01/31/2002 1:00AM

A hint of spring turns thoughts to Derby


JAMAICA, N.Y. - Recent record-breaking weather in the New York metropolitan area made for some unusual occurrences as the mercury officially reached 69.5 degrees, the warmest temperature ever recorded on Long Island in January.

Plants that normally are dormant during the dead of winter were fooled into sneaking a peek out of their protective buds.

Golf clubs and baseball mitts were retrieved from the backs of garages, while skis, sleds, and shovels collected dust.

Short-sleeved denizens of the Aqueduct grandstand asked who I liked for the upcoming Kentucky Derby.

"Gimme your real picks, Dave!"

"Absolutely no real picks yet. See me in about 10 weeks."

Though the warm weather incubated cases of spring fever and made it seem so much closer, the Kentucky Derby is still three whole months away. That might as well be a lifetime considering all the obstacles that can stymie Derby-meant colts from now until then.

The first faint rustlings on the New York circuit take place in next Saturday's 1 1/16-mile Whirlaway Stakes, an ungraded $75,000-added event that hasn't exactly been a hotbed of Classic contenders.

But Prairie Bayou, ill-fated winner of the 1993 Whirlaway, won an Eclipse Award as champion 3-year-old for running second in the Derby and winning the Preakness, so to dismiss out of hand the chances of an Aqueduct "winter horse" would be premature at this point. Also remember that 2001 Spiral and Arkansas Derby winner Balto Star, a major component of the Kentucky Derby's sizzling pace, ran three times on Aqueduct's inner track last winter and didn't advance through his entry-level allowance condition until Feb. 18.

By the time spring rolls around for real, the top 3-year-olds in the land might be expected to run Beyer Speed Figures approaching 110 or better, and Quirin-style pace and speed figures in a similar range.

A look at the leading Whirlaway probables and their recent exploits suggests they are well removed from those standards at this point, as might be expected. But judging from their figures it promises to be a highly competitive race:

D'Coach: Earned Quirin-style figures of 101-102 for his rallying runner-up finish in the Count Fleet. His second-place allowance Dec. 7 was a 98-103.

Eye of the Comet: New York-bred is questionable at this point, having been idle since running a 102-103 in his 19-1 upset of the Damon Runyon on Dec. 16.

Lord ofthe Thunder: Originally targeted for the Risen Star at Fair Grounds on Feb. 17, but his connections have called an audible and opted to keep him on Aqueduct's inner-dirt track, where two open-lengths wins against statebred sophomores received marks of 96-102 and 93-100. He should get a considerably sterner test through the early going of the Whirlaway.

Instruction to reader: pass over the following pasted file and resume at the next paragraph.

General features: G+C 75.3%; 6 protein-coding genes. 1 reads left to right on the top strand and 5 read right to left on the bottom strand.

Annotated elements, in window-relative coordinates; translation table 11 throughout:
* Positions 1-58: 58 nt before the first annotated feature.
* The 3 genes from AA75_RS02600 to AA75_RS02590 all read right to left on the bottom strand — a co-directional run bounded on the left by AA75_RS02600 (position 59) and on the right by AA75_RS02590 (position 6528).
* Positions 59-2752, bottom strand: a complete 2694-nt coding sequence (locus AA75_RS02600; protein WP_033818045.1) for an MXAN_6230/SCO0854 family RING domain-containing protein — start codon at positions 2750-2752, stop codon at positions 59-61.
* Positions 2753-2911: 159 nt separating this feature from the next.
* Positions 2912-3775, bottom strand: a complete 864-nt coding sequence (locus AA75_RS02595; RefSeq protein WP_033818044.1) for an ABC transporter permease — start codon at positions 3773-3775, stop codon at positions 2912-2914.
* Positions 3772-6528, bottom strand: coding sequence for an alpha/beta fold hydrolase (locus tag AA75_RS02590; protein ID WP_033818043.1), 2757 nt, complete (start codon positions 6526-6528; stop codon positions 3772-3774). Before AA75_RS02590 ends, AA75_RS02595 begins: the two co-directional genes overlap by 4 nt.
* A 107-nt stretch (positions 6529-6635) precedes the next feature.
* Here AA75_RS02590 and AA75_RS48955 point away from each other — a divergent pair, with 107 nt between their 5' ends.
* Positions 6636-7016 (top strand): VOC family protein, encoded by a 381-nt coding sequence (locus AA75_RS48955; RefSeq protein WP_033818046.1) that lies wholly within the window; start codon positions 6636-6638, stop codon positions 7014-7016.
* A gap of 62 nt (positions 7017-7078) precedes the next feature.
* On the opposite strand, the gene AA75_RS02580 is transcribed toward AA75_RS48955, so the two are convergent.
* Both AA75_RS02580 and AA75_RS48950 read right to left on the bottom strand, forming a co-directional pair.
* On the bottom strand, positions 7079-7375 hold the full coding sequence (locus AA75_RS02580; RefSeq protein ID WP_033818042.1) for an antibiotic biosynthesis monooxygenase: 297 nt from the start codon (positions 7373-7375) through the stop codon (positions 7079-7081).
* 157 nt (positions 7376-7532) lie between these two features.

Saratoga Blues: Laurel-based colt ran a 100-107 wiring an entry-level allowance here Dec. 20 for Anthony Dutrow, a trainer whose 25-for-55 record in stakes races (45 percent winners!) the past 13 months is truly phenomenal.

Smoked Em: Last year it was Balto Star. This year, Todd Pletcher's New York sleeper could be Smoked Em, whose maiden and entry-level allowance wins on the inner track were good for figs of 101-104 and 100-103.

Storm Commander: A sprinter so far, he ran 103-102 for a six-furlong maiden win Jan. 6, which was his ninth try.

In terms of how New York-based 3-year-olds compare with their brethren from other circuits, they have some catching up to do.

The Santa Catalina was mentioned in this space last week as a 101-109.

Last week's Lecomte at Fair Grounds, which Easyfromthegitgo won by a nose as a slight 2-1 favorite over Sky Terrace, came up an unremarkable 105-102.

Notable 3-year-old performances at Gulfstream include the following:

Booklet: Front-running winner of the Holy Bull, pace and speed 106-107.

Maybry's Boy: Opening-day winner of the six-furlong Spectacular Bid, running 103-108. Will he have the same late kick stretching out?

Stephentown: The bandwagon is filling up after his 102-104 for an entry-level allowance route win under a hand ride on Jan. 9.

Grey Beard: 100-105 for winning the second division of the Jan. 9 allowance.

Final Table: Ran a quick 106-106 wiring a first-level allowance sprint off an October layoff. Pedigree seems questionable at a route.

Hit the Trail: Fast-working universal good-thing was pounded to 3-2 for unveiling on the Holy Bull undercard, and wired six-furlong maidens in 106-105, despite racing a bit greenly.

Speed Hunter: Got a perfect pace setup, and ran a 101-107 for his seven-furlong allowance win later on the Holy Bull card.

Governor Hickel: Nick Zito-trained colt by Gulch was up late for half-length score in preliminary allowance on Jan. 25, pace and speed figures of 104-105.

High Star: Another from Zito. Convincing allowance winner, 106-106, Jan. 26.

I thought that by combing through my New York charts and DRF Simulcast Weeklies a clearer picture might emerge, even at this early date. With so many horses running similar figures, though, that hardly proved to be the case.

To compound this state of affairs, winter is back in town as of Thursday evening, and a freezing drizzle coats my windshield. To my chagrin, neither a pitching wedge nor a putter seems to scrape away the ice as efficiently as my ice scraper, but the pitching wedge and putter are what's sitting on the back seat, and I haven't a clue as to where the scraper might be.